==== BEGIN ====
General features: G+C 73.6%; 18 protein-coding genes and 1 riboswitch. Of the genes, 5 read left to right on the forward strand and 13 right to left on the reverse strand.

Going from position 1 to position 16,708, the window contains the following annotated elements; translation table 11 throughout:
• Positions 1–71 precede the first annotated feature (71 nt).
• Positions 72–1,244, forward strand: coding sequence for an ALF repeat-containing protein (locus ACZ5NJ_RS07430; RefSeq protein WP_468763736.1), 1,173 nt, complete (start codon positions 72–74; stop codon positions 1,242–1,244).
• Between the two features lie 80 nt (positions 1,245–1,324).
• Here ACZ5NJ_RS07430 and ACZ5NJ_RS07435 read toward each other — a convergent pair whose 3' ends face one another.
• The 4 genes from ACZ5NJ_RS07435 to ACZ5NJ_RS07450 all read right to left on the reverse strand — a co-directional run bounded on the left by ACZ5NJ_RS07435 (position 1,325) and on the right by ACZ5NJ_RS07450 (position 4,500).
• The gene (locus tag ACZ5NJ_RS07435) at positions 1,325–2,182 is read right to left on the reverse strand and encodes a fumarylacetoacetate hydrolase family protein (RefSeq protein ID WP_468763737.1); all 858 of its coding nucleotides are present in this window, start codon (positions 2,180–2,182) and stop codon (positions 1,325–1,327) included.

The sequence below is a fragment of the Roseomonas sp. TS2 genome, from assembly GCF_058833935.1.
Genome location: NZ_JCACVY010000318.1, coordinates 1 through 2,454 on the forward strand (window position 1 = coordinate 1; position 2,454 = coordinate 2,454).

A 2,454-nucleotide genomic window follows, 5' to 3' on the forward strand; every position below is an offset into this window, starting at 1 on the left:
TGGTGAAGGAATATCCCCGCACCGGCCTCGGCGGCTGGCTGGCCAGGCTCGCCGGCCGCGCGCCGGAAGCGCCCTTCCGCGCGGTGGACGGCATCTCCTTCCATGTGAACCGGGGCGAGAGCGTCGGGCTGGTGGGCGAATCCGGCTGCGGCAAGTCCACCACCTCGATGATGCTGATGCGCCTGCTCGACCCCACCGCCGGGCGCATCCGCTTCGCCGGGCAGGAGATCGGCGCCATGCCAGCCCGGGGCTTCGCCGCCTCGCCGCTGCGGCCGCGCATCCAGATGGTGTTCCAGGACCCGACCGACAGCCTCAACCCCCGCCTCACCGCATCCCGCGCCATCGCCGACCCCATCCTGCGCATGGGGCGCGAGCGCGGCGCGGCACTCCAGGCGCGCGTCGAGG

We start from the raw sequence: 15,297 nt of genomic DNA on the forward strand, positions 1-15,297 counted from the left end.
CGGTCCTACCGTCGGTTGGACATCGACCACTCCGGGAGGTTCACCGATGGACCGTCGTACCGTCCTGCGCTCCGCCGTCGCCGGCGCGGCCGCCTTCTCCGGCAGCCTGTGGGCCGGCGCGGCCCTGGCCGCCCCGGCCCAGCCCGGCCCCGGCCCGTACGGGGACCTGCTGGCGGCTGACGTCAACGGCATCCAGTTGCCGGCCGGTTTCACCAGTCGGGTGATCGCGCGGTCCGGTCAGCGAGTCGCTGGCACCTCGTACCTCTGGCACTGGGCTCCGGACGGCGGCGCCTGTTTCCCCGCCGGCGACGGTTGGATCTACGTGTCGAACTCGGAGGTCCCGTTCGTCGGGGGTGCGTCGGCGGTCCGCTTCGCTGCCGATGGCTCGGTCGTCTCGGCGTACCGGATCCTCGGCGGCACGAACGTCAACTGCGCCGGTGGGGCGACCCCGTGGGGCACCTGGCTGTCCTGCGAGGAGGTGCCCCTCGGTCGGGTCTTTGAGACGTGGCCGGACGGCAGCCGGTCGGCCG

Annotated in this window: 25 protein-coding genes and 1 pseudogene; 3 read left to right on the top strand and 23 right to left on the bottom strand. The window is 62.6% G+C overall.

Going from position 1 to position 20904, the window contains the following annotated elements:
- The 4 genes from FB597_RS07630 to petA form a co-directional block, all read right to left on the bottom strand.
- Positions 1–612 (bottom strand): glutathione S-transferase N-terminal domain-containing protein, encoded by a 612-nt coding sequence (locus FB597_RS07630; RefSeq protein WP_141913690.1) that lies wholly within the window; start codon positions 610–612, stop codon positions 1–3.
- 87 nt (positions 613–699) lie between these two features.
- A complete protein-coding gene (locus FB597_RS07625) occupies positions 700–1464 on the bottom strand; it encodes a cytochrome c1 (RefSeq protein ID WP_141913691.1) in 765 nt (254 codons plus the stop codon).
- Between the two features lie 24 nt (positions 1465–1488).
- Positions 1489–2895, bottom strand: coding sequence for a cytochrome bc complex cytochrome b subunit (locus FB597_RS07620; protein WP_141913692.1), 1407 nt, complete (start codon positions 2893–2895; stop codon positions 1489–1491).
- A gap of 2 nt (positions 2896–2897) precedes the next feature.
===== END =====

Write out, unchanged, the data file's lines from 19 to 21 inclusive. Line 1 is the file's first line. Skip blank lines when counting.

- 87 nt (positions 613–699) lie between these two features.
- A complete protein-coding gene (locus FB597_RS07625) occupies positions 700–1464 on the bottom strand; it encodes a cytochrome c1 (RefSeq protein ID WP_141913691.1) in 765 nt (254 codons plus the stop codon).
- Between the two features lie 24 nt (positions 1465–1488).